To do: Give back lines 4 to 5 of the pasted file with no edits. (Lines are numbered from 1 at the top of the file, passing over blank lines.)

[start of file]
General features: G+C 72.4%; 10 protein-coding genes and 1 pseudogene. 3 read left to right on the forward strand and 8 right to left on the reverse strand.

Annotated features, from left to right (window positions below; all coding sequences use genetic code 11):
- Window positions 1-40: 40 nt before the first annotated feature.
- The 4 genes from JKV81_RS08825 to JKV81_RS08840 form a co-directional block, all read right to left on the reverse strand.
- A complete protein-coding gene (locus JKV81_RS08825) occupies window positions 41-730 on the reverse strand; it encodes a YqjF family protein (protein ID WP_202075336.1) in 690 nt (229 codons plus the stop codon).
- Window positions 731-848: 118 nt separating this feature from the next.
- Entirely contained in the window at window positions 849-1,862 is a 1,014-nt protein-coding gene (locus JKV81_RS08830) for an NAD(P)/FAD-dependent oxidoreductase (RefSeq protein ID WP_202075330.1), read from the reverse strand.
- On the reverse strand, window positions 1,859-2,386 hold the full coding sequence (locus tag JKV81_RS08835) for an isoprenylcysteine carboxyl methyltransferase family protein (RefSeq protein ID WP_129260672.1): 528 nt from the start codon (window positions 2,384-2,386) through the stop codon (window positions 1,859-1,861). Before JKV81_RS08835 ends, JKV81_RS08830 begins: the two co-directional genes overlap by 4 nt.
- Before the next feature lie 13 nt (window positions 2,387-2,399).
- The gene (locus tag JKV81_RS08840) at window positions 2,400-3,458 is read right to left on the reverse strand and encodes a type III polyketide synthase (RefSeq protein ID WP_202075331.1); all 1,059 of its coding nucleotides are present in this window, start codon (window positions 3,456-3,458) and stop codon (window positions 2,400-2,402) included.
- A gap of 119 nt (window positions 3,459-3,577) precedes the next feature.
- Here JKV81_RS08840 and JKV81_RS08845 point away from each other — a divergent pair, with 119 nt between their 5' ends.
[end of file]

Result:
- The 4 genes from JKV81_RS08825 to JKV81_RS08840 form a co-directional block, all read right to left on the reverse strand.
- A complete protein-coding gene (locus JKV81_RS08825) occupies window positions 41-730 on the reverse strand; it encodes a YqjF family protein (protein ID WP_202075336.1) in 690 nt (229 codons plus the stop codon).